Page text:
Corporate net-zero targets continue to boom, but more integrity ‘urgently’ needed
The latest analysis from the Net Zero Tracker has confirmed that the 1,000th company from the Forbes Global 2000 has now set a net-zero target, but warns that the integrity of climate plans needs to urgently improve if the private sector is to play its role in delivering the Paris Agreement.
The Net Zero tracker, which released its latest analysis today (6 November), found that the number of corporate net-zero targets has risen by more than 40% in 16 months, from 700 in June 2022 to 1,003.
Combined, the firms with net-zero targets in place have an annual aggregate revenue of around $27trn.
While the Net Zero Tracker welcomes the jump in corporate net-zero targets, it does warn that targets need to be more ambitious.
The Tracker found that only 37% of corporate net zero targets fully cover Scope 3 emissions and just 13% specify quality conditions under which any offsets would be used. The Tracker warns that this signals an overreliance on low quality offset credits, rather than emissions reductions.
The headline trend from the latest Tracker is that corporate net-zero targets are progressing on quantity, but that the integrity of mitigation targets and ambitions regarding Scope 3 should “urgently improve”.
The Net Zero Tracker’s project lead John Lang said: “A clear line in the sand on net zero has surfaced. Countless net zero targets are credibility light, but now we can say for certain that most of the world’s largest listed companies are on the right side of the line on net zero intent.
“With credible net zero target-setting a proxy for forward-thinking, future-proofing companies, it begs a simple question: are the firms we’re investing in, working for and buying from on the right or wrong side of the line?”
Additionally, only 4% of companies with net-zero targets would comply with the revised ‘Starting Line criteria’, set out in June 2022 by the UN Race to Zero campaign.
Race to Zero’s new criteria requires all members to “phase down and out all unabated fossil fuels as part of a just transition”. Major fossil fuel firms themselves have always been barred from participating, but the new requirement applies to all members, including businesses with minority activities in the sector or which are providing financial or other support to the sector. Race to Zero states that this change serves to make explicit the standards to which it has always sought to uphold.
The Tracker also analysed the net-zero targets set by firms based in the UK.
It found that 72 out of the 77 UK-based companies on the Forbes 2000 list have set net-zero targets, while only two do not have any mitigation or climate targets in place.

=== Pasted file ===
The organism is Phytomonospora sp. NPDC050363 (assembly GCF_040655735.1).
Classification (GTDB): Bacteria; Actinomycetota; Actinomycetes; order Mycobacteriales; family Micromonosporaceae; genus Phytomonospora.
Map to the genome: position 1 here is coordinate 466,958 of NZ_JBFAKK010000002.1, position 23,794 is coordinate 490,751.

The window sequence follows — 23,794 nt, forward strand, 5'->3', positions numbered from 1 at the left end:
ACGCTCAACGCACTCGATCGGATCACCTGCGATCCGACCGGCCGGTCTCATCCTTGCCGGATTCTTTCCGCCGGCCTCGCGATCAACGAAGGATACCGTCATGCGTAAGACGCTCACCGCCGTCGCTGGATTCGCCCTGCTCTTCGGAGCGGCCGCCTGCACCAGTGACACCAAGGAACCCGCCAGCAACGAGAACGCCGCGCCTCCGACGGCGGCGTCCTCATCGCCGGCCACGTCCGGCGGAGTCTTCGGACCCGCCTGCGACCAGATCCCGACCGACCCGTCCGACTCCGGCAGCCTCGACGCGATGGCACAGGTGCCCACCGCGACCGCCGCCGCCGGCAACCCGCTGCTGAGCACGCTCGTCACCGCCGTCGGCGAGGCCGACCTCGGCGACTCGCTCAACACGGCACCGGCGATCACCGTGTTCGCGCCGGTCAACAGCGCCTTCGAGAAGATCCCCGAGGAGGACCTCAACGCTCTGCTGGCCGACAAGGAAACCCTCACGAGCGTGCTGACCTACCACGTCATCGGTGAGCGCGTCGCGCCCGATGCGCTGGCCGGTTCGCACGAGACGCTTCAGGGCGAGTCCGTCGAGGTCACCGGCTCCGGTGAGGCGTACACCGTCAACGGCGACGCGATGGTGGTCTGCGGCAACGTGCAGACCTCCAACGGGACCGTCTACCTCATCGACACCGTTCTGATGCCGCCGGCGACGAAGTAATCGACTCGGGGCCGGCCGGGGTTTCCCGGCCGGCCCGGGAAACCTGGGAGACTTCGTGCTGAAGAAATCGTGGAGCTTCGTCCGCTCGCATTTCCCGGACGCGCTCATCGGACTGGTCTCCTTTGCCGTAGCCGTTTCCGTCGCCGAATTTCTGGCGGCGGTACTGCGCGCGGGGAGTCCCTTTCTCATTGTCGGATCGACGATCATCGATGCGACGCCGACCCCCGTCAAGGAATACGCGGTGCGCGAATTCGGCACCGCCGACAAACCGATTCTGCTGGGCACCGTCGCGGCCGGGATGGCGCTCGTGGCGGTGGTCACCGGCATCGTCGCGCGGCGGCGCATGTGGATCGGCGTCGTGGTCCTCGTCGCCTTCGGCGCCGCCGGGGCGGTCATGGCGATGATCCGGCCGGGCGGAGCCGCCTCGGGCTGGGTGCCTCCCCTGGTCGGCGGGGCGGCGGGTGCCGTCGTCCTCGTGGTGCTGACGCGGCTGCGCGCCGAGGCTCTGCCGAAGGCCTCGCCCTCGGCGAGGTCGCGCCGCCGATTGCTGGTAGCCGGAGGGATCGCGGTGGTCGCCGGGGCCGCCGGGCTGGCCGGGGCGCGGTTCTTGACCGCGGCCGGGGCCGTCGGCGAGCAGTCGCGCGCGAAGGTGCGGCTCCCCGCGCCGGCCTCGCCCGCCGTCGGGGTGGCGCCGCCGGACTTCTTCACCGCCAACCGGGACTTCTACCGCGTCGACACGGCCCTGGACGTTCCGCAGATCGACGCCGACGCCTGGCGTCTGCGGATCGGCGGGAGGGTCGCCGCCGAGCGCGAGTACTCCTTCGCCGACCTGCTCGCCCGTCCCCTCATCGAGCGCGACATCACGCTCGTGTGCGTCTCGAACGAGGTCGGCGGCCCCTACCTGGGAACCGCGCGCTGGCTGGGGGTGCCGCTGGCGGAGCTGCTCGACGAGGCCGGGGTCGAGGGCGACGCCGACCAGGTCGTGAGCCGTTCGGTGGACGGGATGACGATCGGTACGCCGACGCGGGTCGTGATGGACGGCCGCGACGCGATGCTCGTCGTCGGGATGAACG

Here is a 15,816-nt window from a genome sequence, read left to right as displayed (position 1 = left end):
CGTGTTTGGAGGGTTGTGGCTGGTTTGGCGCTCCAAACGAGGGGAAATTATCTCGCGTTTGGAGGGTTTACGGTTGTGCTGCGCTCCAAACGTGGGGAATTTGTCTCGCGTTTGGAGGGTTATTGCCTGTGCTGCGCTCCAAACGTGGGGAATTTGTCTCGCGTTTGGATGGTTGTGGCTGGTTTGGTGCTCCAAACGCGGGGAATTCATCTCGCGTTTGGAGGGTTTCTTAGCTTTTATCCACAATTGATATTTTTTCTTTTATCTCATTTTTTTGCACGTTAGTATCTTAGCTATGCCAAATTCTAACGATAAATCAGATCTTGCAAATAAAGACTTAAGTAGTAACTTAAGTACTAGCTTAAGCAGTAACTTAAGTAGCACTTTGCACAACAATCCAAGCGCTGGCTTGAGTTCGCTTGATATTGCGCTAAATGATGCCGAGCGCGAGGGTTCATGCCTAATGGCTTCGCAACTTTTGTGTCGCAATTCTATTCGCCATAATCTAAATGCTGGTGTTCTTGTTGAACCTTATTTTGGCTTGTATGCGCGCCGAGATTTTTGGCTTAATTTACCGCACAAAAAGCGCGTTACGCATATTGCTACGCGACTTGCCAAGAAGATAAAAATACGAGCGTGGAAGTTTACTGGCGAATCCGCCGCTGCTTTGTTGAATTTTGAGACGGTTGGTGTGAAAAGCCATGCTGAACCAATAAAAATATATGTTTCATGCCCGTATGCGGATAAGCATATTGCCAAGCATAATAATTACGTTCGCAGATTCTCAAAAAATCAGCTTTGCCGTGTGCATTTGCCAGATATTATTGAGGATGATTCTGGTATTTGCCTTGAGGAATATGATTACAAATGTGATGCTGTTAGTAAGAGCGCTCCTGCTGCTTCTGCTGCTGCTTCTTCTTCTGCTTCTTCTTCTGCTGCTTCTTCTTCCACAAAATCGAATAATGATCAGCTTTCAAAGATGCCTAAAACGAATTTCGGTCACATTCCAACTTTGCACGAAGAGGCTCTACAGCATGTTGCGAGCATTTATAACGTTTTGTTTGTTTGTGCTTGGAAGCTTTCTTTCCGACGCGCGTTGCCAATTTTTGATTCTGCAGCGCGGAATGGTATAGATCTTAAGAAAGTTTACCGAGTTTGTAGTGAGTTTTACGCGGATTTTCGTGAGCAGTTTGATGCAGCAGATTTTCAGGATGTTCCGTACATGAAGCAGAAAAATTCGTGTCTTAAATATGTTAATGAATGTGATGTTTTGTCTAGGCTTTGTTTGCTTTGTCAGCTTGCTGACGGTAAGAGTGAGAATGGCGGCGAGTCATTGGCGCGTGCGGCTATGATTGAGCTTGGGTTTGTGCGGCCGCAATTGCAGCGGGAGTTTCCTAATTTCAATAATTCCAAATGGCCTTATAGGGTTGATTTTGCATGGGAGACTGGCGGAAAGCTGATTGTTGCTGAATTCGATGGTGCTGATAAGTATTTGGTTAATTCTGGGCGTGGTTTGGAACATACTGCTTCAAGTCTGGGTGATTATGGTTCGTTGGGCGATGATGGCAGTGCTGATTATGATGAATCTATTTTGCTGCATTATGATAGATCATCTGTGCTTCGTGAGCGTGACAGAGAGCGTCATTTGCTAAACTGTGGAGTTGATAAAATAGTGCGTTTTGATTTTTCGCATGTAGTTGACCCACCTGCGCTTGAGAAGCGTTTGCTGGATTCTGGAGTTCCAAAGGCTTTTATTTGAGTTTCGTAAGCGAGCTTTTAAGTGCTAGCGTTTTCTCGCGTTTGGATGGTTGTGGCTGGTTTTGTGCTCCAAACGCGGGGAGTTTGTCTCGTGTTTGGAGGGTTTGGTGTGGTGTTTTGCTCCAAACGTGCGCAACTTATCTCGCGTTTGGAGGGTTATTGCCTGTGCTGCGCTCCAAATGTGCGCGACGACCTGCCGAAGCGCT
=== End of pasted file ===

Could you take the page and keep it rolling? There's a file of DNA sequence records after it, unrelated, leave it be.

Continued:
The Tracker notes that the UK has suffered from the delayed implementation of its Net-Zero Strategy.
Prime Minister Rishis Sunak recently confirmed a five-year delay on the ban on new petrol and diesel car sales. This was set for 2030 under Boris Johnson but will now be amended to 2035. This is aligned with the dates in the EU and many US states. Additionally, Sunak moved a ban on oil boilers in off-grid homes, initially set for 2026, to 2035. A wider plan to phase out 100% of domestic gas boilers by 2035 has also been weakened to 80%. See the full announcements from Sunak’s net-zero bonfire here.
Commenting on the Tracker, Chris Skidmore MP, chairman of the UK Net Zero Review, said:
“The bulk of the UK’s largest businesses are committed to net zero – and are planning and investing to capture the opportunities of the transition. Having signed Net Zero into law four years ago, it’s remarkable that such progress has been made.
“However, the recent stop-start approach to policy is putting business investment at risk and undermining investor confidence. Now is the time for the UK to press this advantage by accelerating policies to support the engines of our economy to deliver on net zero.”
The Tracker’s June iteration recently found that only 4% of the targets set by Forbes Global 2000 companies would meet the minimum requirements for alignment with the UN-backed Race to Zero Campaign. These requirements were updated last year. They include things like not over-relying on carbon offsetting, having a clear investment plan, having science-based 2030 goals and not lobbying against progressive green policy.
A common pitfall is the exclusion of Scope 3 (indirect) emissions from the scope of targets. Less than four in ten of the businesses assessed have targets that fully cover Scope 3 emissions. This is concerning, as most large businesses will see the bulk of their climate footprint occurring indirectly.
The Net Zero Tracker’s methodology for assessing climate commitments supports the UN Secretary-General’s High Level Expert Group (HLEG)’s guidance on ensuring the credibility and accountability of net zero pledges by non-state entities.
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